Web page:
By Frans Stiene
The precepts within the system of Reiki are the most important element; they are the foundation of the system. Without understanding the foundation the whole system will crumble, like a house without a good solid foundation.
Many people just stick the precepts on the wall, recite them a few times a day and that is about it. Some teachers even insist that you must always perform the initiation/reiju/attunement in front of the precepts which hang on the wall. Merely hanging the precepts on the wall doesn’t bring them into your heart.
The real reason the precepts are there is for us to learn to embody them in our hearts. We can only do this by embodying all of the other elements within the system of Reiki. How do we embody them? By meditating upon them. Simply repeating them three times is not enough; we must contemplate what they mean and what their inner secret is. This is not always that easy, so Mikao Usui also added different tools within his teachings to help us to bring the precepts in our hearts. These tools are: meditating on the mantras and the symbols, meditating with the hand positions, being in a meditative state of mind while performing and receiving the initiation/reiju/attunement, and meditating with techniques like hatsurei-ho and joshin kokyu-ho.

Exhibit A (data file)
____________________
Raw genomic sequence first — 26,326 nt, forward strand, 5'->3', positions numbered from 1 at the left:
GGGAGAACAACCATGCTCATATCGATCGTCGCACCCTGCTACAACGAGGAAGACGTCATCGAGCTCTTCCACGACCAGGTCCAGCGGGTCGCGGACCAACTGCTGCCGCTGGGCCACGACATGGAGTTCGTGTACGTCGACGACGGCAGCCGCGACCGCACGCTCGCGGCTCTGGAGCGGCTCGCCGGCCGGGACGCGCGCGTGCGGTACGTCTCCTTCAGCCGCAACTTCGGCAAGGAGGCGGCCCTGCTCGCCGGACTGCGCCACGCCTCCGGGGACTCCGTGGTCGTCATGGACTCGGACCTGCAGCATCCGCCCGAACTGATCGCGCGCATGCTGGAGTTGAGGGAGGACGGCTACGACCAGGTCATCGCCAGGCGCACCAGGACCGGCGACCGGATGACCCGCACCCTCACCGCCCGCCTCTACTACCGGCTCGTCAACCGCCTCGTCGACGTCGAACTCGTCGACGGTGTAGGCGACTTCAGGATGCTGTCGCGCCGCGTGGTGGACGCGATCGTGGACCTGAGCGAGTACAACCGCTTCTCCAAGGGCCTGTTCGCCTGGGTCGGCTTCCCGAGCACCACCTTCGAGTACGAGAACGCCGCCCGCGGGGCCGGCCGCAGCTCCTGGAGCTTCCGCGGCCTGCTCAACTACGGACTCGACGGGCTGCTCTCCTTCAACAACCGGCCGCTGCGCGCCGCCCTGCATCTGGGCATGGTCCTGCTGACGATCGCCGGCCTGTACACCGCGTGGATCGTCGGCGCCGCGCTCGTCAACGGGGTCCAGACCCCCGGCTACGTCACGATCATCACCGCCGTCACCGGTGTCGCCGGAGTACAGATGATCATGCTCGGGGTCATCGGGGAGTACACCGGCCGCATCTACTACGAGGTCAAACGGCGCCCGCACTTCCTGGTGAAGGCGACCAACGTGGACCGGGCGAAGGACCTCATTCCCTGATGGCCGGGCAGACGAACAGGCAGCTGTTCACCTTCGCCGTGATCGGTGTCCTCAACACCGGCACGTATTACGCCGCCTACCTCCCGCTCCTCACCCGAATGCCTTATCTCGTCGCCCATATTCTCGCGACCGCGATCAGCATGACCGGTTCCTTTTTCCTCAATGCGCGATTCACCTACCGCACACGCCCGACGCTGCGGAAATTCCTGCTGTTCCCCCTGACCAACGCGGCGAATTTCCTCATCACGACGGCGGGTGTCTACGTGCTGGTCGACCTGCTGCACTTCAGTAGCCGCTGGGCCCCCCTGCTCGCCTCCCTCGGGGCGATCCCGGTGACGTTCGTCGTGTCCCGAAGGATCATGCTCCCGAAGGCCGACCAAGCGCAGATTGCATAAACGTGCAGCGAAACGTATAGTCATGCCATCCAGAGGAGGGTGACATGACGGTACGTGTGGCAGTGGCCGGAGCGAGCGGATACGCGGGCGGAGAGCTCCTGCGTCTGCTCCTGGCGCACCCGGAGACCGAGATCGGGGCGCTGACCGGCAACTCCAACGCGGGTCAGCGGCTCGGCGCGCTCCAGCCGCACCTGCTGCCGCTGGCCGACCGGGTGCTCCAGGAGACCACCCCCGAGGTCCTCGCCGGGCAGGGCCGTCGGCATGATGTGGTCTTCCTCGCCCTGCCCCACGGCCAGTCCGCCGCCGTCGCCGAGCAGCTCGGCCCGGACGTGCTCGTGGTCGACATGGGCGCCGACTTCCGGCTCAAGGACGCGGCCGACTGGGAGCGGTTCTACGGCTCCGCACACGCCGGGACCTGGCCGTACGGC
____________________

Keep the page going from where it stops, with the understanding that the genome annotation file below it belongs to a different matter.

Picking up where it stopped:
If we get too attached to needing the precepts on the wall to recite or when we do a initiation/reiju/attunement, then we cannot take the wisdom of the precepts out into the big, wide world. If we go out we are not always carrying the precepts on a piece of paper with us. But when we carry the precepts in our hearts, we are always ready to BE Reiki with others. And to perform real Reijus/Spiritual Blessings, we need to embody the precepts in our hearts.
The real secret of the system of Reiki is therefore meditation, and it is by practicing these meditation techniques that we start to bring the precepts from the wall into our hearts, where they really belong.
Frans Stiene has been a major influence on global research into the system of Reiki since the early 2000s. His practical understanding of the Japanese influences on the system have allowed students around the world to connect deeply with this practise.